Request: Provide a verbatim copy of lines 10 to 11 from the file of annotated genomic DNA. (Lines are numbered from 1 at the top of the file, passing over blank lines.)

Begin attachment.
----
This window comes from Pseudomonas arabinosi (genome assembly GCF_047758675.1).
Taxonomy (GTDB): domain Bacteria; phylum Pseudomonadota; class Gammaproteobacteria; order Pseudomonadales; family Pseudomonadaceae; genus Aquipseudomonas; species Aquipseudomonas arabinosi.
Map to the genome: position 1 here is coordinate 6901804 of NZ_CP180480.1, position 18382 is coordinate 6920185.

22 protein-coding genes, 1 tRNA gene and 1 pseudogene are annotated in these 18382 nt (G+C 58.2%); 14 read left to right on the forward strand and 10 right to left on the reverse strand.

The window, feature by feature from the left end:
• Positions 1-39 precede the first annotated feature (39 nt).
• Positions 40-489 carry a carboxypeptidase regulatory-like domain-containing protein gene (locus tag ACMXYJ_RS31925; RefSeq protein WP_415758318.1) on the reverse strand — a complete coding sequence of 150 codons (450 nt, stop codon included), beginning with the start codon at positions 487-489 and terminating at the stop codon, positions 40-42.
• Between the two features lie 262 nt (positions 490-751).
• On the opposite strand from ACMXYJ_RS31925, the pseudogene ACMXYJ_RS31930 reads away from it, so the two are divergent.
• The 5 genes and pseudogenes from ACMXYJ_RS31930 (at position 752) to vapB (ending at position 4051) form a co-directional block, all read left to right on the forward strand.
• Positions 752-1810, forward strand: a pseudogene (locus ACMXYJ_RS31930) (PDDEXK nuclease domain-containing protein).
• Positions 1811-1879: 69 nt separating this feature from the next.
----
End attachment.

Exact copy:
• The 5 genes and pseudogenes from ACMXYJ_RS31930 (at position 752) to vapB (ending at position 4051) form a co-directional block, all read left to right on the forward strand.
• Positions 752-1810, forward strand: a pseudogene (locus ACMXYJ_RS31930) (PDDEXK nuclease domain-containing protein).